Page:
Question then arises what is going to be the effect of a decision of the Madras High Court holding that s. 140A(3) is unconstitutional as violative of Art. 19(1)(f) of the Constitution, A similar question came up for consideration before the Supreme Court in the case of East India Commercial Co. Ltd. vs. Collector of Customs, Calcutta, AIR 1962 SC 1893, wherein it was held that an administrative Tribunal cannot ignore the law declared by the highest Court in the State. Taking into consideration the provisions of Arts. 215, 226 and 227 of the Constitution of India, it would be anomalous to suggest that a Tribunal over which the High Court has superintendence can ignore the law declared by that Court and start proceeding in direct violation of it. If a Tribunal can do so, all the subordinate Courts can equally do so, for there is no specific provision, just like in the case of the Supreme Court making the law declared by the High Court binding on subordinate Courts. It is implicit in the power of supervision conferred on a superior Tribunal that all the Tribunals subject to its supervision should conform to the law laid down by it. Such obedience would also be conducive to their smooth working ; otherwise, there would be confusion in the administration of law and respect for law would irretrievably suffer.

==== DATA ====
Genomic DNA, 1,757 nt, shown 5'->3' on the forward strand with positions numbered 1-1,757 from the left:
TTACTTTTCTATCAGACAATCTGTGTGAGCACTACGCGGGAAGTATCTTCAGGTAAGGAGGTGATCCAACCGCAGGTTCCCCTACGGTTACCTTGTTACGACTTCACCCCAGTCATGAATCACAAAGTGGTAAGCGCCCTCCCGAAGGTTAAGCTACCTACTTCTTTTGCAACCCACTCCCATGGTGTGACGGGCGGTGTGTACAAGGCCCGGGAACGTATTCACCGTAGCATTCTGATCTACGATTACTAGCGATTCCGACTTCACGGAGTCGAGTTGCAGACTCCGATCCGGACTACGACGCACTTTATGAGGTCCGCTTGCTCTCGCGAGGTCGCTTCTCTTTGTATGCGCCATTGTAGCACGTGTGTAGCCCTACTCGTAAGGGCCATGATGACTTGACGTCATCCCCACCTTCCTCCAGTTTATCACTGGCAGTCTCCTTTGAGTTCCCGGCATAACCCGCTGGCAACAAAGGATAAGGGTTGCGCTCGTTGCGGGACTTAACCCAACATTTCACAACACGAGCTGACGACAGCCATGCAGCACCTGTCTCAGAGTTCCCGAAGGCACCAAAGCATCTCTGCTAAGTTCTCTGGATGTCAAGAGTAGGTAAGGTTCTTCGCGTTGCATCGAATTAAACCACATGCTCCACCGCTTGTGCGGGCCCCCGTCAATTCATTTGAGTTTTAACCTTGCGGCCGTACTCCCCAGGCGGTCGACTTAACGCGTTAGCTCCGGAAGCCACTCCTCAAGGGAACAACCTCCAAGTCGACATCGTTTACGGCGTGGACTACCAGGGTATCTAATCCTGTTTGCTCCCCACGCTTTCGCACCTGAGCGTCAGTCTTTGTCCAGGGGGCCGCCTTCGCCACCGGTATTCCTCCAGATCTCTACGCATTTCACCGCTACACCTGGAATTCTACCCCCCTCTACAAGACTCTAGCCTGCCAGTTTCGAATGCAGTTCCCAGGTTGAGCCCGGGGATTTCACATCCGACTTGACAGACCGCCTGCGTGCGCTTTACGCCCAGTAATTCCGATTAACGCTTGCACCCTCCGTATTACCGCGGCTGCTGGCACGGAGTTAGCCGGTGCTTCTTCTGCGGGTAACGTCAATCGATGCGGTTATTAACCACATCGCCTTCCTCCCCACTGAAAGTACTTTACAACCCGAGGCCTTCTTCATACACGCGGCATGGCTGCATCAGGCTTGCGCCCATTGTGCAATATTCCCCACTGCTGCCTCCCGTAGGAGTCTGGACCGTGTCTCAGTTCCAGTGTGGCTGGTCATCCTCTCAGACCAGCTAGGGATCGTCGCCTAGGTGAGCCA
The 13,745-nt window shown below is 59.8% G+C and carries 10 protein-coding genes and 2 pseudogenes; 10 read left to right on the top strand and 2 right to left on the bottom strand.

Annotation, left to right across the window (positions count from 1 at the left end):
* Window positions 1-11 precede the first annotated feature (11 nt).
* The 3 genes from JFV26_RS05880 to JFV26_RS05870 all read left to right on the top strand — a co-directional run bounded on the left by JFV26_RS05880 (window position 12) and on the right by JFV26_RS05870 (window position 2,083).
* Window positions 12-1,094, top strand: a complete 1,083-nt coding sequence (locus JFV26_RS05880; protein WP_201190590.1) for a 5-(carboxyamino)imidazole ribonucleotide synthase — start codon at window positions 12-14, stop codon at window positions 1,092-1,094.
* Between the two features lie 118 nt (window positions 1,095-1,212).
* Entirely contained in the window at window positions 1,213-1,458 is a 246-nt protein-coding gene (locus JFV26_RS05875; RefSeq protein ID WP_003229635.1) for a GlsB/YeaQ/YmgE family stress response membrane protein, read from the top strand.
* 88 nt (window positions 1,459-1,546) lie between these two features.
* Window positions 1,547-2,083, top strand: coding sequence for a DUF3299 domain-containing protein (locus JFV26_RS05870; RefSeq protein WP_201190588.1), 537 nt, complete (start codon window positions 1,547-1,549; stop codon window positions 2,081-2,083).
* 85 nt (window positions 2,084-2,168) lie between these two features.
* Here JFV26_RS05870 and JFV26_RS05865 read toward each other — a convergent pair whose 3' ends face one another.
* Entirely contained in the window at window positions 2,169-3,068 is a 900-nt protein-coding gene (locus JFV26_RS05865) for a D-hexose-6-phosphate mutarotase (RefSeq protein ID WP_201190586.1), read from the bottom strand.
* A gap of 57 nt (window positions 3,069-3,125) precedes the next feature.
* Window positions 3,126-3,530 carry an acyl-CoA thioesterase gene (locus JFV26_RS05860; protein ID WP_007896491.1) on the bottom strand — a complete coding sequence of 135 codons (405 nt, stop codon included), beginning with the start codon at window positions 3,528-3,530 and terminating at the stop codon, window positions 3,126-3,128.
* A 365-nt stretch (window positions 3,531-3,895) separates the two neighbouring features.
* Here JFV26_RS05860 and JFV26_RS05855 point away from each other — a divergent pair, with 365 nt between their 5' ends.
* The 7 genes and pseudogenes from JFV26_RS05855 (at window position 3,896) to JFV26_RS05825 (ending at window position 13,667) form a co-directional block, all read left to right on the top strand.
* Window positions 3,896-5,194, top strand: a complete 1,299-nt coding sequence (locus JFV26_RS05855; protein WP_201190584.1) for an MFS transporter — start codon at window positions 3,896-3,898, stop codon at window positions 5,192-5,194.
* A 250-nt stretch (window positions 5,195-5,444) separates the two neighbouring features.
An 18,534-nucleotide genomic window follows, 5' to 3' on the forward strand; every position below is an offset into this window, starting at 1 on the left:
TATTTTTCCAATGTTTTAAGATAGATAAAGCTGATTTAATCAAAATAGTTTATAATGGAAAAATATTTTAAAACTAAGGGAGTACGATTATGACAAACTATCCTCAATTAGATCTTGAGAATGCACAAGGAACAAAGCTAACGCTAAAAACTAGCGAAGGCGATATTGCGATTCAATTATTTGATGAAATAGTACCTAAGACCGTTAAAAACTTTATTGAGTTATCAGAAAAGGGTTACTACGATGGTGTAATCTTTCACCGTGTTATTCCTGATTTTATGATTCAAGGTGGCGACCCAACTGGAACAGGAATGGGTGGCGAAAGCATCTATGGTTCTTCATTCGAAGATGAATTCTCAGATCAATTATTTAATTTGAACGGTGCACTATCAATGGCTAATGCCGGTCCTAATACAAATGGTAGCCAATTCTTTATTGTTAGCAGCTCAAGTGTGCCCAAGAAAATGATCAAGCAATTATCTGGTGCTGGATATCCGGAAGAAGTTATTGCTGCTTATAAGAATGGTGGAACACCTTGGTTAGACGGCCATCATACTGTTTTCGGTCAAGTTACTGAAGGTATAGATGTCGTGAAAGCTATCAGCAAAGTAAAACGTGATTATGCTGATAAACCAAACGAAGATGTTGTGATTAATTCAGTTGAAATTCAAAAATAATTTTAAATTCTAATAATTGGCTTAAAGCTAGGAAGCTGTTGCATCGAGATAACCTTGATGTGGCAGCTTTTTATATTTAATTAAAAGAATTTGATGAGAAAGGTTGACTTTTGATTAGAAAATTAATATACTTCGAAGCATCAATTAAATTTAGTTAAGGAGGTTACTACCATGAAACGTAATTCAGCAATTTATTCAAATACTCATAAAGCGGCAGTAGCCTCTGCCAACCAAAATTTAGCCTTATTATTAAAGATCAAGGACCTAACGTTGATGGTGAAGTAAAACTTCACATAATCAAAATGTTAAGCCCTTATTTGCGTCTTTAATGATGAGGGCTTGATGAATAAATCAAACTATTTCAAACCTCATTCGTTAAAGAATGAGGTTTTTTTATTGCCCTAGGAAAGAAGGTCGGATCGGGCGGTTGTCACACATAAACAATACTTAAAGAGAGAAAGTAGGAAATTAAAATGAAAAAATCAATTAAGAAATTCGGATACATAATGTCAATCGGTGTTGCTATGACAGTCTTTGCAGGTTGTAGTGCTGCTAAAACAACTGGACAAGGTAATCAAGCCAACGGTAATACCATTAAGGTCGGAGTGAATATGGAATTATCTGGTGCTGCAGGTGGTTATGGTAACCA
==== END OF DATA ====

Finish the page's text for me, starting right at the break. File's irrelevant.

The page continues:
6. In view of this clear pronouncement of the Supreme Court, it is not controverted by Mr. Joshi on behalf, of the Revenue that an Tribunal sitting at Madras is bound to proceed on the footing that s. 140A(3) of the Act is non-existent in view of the pronouncement of the Madras High Court in the case of M. Sali Maricar (supra). Actually, the question of authoritative or persuasive decision does not arise in the present case because a Tribunal constituted under the Act has no jurisdiction to go into the question of constitutionality of the provisions of that statute. It should not be overlooked that the IT Act is an All-India statute and if an Tribunal in Madras, in view of the decision of the Madras High Court, has to proceed on the footing that s. 140A(3) was non-existent, the order of penalty thereunder cannot be imposed by the authority under the Act. Until a contrary decision is given by any other competent High Court, which is binding on a Tribunal in the State of Bombay, it has to proceed on the footing that the law declared by the High Court, though of another State, is the final law of the land. When the Tribunal set aside the order of penalty it did not go into the question of intra vires or ultra vires. It did not go into the question of constitutionality of s. 140A(3). That section was already declared ultra vires by a competent High Court in the country and an authority like an Tribunal acting anywhere in the country has to respect the law laid down by the High Court, though of a different State, so long as there is no contrary decision of any other High Court on that question. It is admitted before us that at the time when the Tribunal decided the question, no other High Court in the country had taken a contrary view on the question of constitutionality of s. 140A(3). That being the position, it is not possible for us to take the view that the Tribunal in Bombay, when it set aside the order of penalty, went into the question of the constitutionality of that section and gave a finding that it is ultra vires following the decision of the Madras High Court. What the Tribunal really did was that in view of the law pronounced by the Madras High Court it proceeded on the footing that s. 140A(3) was non-existent and so the order of penalty passed thereunder cannot be sustained.” (Emphasis supplied)